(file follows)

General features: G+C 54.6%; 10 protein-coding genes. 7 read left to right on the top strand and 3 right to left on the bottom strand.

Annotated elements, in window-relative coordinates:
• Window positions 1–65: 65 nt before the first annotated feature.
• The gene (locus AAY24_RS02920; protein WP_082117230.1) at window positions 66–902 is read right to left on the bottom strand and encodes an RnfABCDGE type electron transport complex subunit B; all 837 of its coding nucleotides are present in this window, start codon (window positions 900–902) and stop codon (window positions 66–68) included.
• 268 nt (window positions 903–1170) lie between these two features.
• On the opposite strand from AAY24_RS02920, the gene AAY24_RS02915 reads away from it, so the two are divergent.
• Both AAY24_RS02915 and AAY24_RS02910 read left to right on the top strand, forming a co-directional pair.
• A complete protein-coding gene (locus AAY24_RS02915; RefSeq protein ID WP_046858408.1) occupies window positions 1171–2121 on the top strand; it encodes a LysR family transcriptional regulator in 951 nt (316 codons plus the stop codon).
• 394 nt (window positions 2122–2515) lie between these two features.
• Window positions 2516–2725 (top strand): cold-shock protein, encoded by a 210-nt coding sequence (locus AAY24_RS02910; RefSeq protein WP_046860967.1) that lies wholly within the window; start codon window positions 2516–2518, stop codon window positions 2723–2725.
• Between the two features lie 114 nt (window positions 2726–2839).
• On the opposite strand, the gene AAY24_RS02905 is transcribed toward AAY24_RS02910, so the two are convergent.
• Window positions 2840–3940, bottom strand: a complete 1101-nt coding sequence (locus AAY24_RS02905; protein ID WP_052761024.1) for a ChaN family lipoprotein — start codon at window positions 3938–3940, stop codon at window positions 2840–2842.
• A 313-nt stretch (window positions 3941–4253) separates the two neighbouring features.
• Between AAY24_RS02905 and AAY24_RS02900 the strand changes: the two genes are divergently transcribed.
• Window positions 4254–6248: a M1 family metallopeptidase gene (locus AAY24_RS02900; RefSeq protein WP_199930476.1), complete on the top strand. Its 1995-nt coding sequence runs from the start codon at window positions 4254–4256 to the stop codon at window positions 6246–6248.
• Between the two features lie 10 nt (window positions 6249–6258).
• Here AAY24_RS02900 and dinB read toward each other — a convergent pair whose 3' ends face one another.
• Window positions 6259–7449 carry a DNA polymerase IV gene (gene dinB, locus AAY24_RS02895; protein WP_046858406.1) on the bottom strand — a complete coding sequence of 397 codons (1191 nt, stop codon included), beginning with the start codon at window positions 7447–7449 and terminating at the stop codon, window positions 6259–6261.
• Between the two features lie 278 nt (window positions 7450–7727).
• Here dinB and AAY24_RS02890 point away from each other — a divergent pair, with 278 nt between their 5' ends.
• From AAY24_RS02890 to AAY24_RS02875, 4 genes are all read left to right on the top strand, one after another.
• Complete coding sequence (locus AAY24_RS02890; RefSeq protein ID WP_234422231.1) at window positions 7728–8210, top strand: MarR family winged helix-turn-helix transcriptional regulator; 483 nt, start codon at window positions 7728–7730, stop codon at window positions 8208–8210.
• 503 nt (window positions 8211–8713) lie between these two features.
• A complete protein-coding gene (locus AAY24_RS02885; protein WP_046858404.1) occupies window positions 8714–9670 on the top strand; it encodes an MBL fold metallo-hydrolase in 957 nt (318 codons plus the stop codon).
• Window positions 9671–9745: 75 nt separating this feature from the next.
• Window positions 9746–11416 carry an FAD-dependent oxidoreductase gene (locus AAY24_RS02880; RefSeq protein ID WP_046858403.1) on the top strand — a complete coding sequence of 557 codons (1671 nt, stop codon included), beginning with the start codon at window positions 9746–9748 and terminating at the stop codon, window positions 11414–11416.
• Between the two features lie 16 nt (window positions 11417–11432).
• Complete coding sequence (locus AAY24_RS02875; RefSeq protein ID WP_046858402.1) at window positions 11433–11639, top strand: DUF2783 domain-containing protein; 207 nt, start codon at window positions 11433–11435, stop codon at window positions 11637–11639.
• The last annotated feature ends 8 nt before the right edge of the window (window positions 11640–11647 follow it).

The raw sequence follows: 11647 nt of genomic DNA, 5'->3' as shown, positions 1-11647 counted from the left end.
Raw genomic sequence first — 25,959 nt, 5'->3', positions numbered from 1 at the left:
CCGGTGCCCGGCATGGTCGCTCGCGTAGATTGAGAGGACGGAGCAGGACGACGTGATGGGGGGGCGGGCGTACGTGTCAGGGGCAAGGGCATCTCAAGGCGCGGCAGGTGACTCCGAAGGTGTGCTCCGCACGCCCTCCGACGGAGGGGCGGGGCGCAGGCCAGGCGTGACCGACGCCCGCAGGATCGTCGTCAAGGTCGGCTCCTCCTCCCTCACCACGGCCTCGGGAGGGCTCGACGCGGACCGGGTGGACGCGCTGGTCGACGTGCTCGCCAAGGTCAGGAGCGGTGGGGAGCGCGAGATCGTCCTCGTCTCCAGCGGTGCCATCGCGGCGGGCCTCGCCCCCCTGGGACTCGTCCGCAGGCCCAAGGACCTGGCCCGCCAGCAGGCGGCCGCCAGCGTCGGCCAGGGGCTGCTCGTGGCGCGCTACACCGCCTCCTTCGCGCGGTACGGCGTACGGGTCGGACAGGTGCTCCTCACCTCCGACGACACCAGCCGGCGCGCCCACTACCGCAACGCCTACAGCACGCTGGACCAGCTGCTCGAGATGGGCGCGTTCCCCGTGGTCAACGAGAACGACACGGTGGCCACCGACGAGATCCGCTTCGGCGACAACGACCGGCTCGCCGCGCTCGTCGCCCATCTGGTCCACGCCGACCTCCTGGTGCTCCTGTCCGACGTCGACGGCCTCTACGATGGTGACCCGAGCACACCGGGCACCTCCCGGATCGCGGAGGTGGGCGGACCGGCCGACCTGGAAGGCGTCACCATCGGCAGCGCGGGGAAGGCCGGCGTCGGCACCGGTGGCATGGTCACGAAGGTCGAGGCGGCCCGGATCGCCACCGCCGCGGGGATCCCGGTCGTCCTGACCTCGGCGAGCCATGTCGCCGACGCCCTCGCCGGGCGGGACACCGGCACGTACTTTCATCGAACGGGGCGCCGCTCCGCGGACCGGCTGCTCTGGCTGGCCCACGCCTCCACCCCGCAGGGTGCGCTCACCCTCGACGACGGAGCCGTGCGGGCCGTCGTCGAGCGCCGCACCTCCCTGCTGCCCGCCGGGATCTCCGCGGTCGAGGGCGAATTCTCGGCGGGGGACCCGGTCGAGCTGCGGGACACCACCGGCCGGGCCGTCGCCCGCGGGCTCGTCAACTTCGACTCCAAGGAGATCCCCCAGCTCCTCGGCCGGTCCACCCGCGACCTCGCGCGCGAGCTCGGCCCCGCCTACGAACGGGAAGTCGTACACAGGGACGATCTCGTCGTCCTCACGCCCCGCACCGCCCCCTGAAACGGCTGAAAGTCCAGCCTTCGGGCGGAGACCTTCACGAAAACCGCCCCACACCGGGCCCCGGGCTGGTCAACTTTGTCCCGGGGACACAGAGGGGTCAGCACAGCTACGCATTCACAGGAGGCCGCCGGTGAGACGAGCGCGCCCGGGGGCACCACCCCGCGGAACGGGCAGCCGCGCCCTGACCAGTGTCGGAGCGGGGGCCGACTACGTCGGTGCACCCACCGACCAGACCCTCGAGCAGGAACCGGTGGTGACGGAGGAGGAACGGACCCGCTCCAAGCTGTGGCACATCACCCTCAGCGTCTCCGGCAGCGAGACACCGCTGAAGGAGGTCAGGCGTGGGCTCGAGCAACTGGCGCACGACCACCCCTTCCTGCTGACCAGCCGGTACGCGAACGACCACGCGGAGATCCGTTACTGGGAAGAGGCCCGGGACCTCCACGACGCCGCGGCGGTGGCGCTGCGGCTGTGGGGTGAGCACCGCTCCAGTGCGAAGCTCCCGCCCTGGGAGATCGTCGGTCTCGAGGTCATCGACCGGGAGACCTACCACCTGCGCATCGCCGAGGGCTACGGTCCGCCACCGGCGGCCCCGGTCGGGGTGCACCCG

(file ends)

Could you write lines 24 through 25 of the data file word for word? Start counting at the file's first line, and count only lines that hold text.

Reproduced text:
• 503 nt (window positions 8211–8713) lie between these two features.
• A complete protein-coding gene (locus AAY24_RS02885; protein WP_046858404.1) occupies window positions 8714–9670 on the top strand; it encodes an MBL fold metallo-hydrolase in 957 nt (318 codons plus the stop codon).